Kitten, writes the mousy boy in his neat
fawn casuals sitting beside me on the flight,
neatly, I can't give up everything just like that.
Everything, how much was it? and just like what?
Did she cool it or walk out? loosen her hand from his tight
white-knuckled hand, or not meet him, just as he thought
You mean far too much to me. I can't forget
the four months we're known each other. No, he won't eat,
finally he pays - pale, careful, distraught -
for a beer, turns over the pad on the page he wrote
and sleeps a bit. Or dreams of his Sydney cat.
The pad cost one dollar twenty. He wakes to write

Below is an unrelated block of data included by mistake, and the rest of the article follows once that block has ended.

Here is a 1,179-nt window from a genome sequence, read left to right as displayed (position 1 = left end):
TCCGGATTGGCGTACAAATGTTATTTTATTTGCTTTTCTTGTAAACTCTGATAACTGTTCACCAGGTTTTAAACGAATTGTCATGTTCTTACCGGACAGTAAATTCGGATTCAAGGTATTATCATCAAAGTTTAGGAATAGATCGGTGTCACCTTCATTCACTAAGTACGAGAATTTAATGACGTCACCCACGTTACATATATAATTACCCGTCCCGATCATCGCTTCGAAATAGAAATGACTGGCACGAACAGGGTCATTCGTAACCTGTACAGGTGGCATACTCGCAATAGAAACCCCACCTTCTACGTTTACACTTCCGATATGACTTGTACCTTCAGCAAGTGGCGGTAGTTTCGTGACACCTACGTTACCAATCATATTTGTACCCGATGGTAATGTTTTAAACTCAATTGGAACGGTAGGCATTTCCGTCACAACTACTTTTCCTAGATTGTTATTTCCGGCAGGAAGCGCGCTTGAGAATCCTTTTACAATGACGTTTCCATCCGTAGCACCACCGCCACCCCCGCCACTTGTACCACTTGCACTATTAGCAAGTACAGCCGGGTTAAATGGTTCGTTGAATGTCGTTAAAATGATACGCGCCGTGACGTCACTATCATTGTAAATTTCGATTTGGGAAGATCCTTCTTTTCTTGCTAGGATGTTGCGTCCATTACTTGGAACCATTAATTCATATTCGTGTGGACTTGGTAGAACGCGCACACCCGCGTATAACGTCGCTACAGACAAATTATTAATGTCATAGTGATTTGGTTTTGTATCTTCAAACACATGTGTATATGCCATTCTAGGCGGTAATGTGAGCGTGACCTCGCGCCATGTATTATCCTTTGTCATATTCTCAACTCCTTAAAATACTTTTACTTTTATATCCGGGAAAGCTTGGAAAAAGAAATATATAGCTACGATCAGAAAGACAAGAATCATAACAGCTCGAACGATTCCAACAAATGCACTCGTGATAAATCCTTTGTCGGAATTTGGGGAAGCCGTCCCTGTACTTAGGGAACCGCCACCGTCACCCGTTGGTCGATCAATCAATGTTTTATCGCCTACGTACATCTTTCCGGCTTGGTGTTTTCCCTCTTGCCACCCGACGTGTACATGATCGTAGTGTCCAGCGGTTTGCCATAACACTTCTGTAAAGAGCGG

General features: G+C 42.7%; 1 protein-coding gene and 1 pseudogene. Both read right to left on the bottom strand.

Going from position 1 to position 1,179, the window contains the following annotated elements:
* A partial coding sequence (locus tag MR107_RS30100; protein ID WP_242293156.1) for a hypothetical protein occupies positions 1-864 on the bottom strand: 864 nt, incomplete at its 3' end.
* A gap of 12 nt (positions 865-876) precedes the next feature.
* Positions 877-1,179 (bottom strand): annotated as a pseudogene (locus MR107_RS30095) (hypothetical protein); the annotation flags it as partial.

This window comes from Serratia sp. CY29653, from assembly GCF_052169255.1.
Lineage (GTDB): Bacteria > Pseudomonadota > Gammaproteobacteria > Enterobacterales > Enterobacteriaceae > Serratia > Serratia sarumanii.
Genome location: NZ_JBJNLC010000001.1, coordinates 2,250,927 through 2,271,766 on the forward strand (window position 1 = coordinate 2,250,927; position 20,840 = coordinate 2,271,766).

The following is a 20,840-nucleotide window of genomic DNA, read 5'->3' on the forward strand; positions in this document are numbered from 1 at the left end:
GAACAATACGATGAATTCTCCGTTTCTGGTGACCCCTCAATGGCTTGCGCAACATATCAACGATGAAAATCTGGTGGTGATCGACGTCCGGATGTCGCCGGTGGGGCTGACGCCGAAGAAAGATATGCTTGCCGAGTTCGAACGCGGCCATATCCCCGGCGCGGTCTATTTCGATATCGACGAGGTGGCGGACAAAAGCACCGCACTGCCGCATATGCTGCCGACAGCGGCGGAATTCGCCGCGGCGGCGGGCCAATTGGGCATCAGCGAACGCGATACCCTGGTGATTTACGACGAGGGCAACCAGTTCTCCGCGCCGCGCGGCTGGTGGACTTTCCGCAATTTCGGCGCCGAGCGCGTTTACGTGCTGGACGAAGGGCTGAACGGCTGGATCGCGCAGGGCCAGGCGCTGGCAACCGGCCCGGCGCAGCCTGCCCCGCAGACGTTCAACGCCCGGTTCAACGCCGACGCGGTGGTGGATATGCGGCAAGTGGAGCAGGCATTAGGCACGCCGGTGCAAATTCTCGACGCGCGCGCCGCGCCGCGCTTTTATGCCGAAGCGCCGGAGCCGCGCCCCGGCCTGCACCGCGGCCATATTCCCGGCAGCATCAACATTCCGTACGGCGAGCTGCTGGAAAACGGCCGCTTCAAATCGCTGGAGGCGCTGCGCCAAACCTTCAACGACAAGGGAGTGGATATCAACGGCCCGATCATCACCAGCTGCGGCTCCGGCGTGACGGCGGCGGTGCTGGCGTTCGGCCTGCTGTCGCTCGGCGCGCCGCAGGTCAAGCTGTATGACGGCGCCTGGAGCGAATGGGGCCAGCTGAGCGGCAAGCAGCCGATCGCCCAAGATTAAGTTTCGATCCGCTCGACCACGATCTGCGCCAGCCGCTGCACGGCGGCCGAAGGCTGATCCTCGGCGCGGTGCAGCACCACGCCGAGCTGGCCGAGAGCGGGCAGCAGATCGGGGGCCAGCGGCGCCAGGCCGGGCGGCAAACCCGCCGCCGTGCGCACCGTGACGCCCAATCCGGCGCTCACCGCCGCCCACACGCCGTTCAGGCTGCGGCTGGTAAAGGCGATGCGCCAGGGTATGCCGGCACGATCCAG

It's naïve to think we could be just good friends.
Pages and pages. And so the whole world ends.
I had an argument with my lecturer and this girl from my class today. They said that the poet is mocking the boy's love, using the classical sonnet to express how trivial his love is. I said that the boy's love is real. No matter how people express their love, whether through poetry or on one dollar paper, their love is justified. I know what it's like to feel like you're whole world is ending only four months later. I think the poet is showing us a portrait of pain in it's rawest, most innocent form.